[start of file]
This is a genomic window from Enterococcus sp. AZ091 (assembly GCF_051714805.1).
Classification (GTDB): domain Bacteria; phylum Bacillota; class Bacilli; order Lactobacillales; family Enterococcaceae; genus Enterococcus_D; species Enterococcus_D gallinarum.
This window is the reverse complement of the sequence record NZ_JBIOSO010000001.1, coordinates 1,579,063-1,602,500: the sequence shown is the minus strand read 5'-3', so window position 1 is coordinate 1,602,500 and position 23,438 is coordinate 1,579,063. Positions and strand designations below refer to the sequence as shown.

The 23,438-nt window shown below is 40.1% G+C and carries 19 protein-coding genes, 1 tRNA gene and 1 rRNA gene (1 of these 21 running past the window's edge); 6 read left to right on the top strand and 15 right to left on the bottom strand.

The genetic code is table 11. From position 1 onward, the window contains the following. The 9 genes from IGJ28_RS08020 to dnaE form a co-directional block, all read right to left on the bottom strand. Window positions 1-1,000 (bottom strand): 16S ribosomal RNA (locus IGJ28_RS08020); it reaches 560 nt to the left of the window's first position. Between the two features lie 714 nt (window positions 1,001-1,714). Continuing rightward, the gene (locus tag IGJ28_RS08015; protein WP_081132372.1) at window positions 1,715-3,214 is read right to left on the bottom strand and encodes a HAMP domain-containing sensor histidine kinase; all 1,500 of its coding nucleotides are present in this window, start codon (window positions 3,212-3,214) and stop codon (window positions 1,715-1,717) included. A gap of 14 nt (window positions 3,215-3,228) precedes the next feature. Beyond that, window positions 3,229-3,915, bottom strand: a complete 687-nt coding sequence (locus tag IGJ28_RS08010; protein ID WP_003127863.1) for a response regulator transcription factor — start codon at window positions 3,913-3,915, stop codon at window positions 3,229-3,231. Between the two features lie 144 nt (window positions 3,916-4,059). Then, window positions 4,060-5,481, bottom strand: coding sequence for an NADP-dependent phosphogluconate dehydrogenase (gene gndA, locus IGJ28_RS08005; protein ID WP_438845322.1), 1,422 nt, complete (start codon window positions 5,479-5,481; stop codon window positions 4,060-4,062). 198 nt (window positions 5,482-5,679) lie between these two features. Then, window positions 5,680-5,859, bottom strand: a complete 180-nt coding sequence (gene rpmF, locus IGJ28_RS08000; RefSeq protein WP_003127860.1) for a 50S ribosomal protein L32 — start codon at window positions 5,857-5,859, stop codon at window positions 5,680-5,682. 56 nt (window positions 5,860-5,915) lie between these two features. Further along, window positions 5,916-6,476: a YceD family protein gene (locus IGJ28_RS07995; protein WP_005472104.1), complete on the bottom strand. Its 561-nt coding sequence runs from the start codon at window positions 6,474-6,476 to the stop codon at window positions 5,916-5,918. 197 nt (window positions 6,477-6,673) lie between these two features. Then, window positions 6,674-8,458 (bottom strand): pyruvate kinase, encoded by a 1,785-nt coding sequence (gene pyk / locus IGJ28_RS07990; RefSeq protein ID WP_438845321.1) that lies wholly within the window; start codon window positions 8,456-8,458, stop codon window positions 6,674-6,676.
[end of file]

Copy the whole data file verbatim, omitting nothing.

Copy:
This is a genomic window from Enterococcus sp. AZ091 (assembly GCF_051714805.1).
Classification (GTDB): domain Bacteria; phylum Bacillota; class Bacilli; order Lactobacillales; family Enterococcaceae; genus Enterococcus_D; species Enterococcus_D gallinarum.
This window is the reverse complement of the sequence record NZ_JBIOSO010000001.1, coordinates 1,579,063-1,602,500: the sequence shown is the minus strand read 5'-3', so window position 1 is coordinate 1,602,500 and position 23,438 is coordinate 1,579,063. Positions and strand designations below refer to the sequence as shown.

The 23,438-nt window shown below is 40.1% G+C and carries 19 protein-coding genes, 1 tRNA gene and 1 rRNA gene (1 of these 21 running past the window's edge); 6 read left to right on the top strand and 15 right to left on the bottom strand.

The genetic code is table 11. From position 1 onward, the window contains the following. The 9 genes from IGJ28_RS08020 to dnaE form a co-directional block, all read right to left on the bottom strand. Window positions 1-1,000 (bottom strand): 16S ribosomal RNA (locus IGJ28_RS08020); it reaches 560 nt to the left of the window's first position. Between the two features lie 714 nt (window positions 1,001-1,714). Continuing rightward, the gene (locus tag IGJ28_RS08015; protein WP_081132372.1) at window positions 1,715-3,214 is read right to left on the bottom strand and encodes a HAMP domain-containing sensor histidine kinase; all 1,500 of its coding nucleotides are present in this window, start codon (window positions 3,212-3,214) and stop codon (window positions 1,715-1,717) included. A gap of 14 nt (window positions 3,215-3,228) precedes the next feature. Beyond that, window positions 3,229-3,915, bottom strand: a complete 687-nt coding sequence (locus tag IGJ28_RS08010; protein ID WP_003127863.1) for a response regulator transcription factor — start codon at window positions 3,913-3,915, stop codon at window positions 3,229-3,231. Between the two features lie 144 nt (window positions 3,916-4,059). Then, window positions 4,060-5,481, bottom strand: coding sequence for an NADP-dependent phosphogluconate dehydrogenase (gene gndA, locus IGJ28_RS08005; protein ID WP_438845322.1), 1,422 nt, complete (start codon window positions 5,479-5,481; stop codon window positions 4,060-4,062). 198 nt (window positions 5,482-5,679) lie between these two features. Then, window positions 5,680-5,859, bottom strand: a complete 180-nt coding sequence (gene rpmF, locus IGJ28_RS08000; RefSeq protein WP_003127860.1) for a 50S ribosomal protein L32 — start codon at window positions 5,857-5,859, stop codon at window positions 5,680-5,682. 56 nt (window positions 5,860-5,915) lie between these two features. Further along, window positions 5,916-6,476: a YceD family protein gene (locus IGJ28_RS07995; protein WP_005472104.1), complete on the bottom strand. Its 561-nt coding sequence runs from the start codon at window positions 6,474-6,476 to the stop codon at window positions 5,916-5,918. 197 nt (window positions 6,477-6,673) lie between these two features. Then, window positions 6,674-8,458 (bottom strand): pyruvate kinase, encoded by a 1,785-nt coding sequence (gene pyk / locus IGJ28_RS07990; RefSeq protein ID WP_438845321.1) that lies wholly within the window; start codon window positions 8,456-8,458, stop codon window positions 6,674-6,676.